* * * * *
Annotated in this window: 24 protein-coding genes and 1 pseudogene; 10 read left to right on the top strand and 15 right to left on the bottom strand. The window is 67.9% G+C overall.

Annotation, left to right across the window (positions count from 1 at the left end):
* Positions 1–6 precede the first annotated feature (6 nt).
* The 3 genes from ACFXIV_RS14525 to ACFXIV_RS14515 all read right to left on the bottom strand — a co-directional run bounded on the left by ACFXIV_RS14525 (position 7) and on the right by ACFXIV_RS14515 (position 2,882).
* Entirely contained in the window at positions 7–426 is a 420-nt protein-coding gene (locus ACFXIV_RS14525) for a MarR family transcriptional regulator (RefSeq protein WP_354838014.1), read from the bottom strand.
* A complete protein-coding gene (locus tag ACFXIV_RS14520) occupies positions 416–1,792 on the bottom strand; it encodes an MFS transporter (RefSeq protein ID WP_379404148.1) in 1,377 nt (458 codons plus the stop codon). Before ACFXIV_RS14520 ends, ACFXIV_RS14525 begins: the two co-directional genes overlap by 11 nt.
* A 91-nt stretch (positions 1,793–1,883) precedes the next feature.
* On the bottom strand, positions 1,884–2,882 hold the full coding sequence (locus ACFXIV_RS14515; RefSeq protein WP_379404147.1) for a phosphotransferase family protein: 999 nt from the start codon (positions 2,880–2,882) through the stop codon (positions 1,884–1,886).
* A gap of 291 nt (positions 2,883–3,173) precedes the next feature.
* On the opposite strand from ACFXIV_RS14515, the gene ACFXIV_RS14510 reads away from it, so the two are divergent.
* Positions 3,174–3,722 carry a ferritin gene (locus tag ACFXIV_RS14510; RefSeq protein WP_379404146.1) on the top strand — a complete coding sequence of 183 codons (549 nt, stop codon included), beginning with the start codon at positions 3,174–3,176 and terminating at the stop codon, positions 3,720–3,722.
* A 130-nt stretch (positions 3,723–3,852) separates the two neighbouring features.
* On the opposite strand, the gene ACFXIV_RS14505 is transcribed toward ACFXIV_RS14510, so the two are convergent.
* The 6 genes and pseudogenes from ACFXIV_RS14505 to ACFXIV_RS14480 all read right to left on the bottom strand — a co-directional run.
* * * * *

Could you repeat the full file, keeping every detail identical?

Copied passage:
Annotated in this window: 24 protein-coding genes and 1 pseudogene; 10 read left to right on the top strand and 15 right to left on the bottom strand. The window is 67.9% G+C overall.

Annotation, left to right across the window (positions count from 1 at the left end):
* Positions 1–6 precede the first annotated feature (6 nt).
* The 3 genes from ACFXIV_RS14525 to ACFXIV_RS14515 all read right to left on the bottom strand — a co-directional run bounded on the left by ACFXIV_RS14525 (position 7) and on the right by ACFXIV_RS14515 (position 2,882).
* Entirely contained in the window at positions 7–426 is a 420-nt protein-coding gene (locus ACFXIV_RS14525) for a MarR family transcriptional regulator (RefSeq protein WP_354838014.1), read from the bottom strand.
* A complete protein-coding gene (locus tag ACFXIV_RS14520) occupies positions 416–1,792 on the bottom strand; it encodes an MFS transporter (RefSeq protein ID WP_379404148.1) in 1,377 nt (458 codons plus the stop codon). Before ACFXIV_RS14520 ends, ACFXIV_RS14525 begins: the two co-directional genes overlap by 11 nt.
* A 91-nt stretch (positions 1,793–1,883) precedes the next feature.
* On the bottom strand, positions 1,884–2,882 hold the full coding sequence (locus ACFXIV_RS14515; RefSeq protein WP_379404147.1) for a phosphotransferase family protein: 999 nt from the start codon (positions 2,880–2,882) through the stop codon (positions 1,884–1,886).
* A gap of 291 nt (positions 2,883–3,173) precedes the next feature.
* On the opposite strand from ACFXIV_RS14515, the gene ACFXIV_RS14510 reads away from it, so the two are divergent.
* Positions 3,174–3,722 carry a ferritin gene (locus tag ACFXIV_RS14510; RefSeq protein WP_379404146.1) on the top strand — a complete coding sequence of 183 codons (549 nt, stop codon included), beginning with the start codon at positions 3,174–3,176 and terminating at the stop codon, positions 3,720–3,722.
* A 130-nt stretch (positions 3,723–3,852) separates the two neighbouring features.
* On the opposite strand, the gene ACFXIV_RS14505 is transcribed toward ACFXIV_RS14510, so the two are convergent.
* The 6 genes and pseudogenes from ACFXIV_RS14505 to ACFXIV_RS14480 all read right to left on the bottom strand — a co-directional run.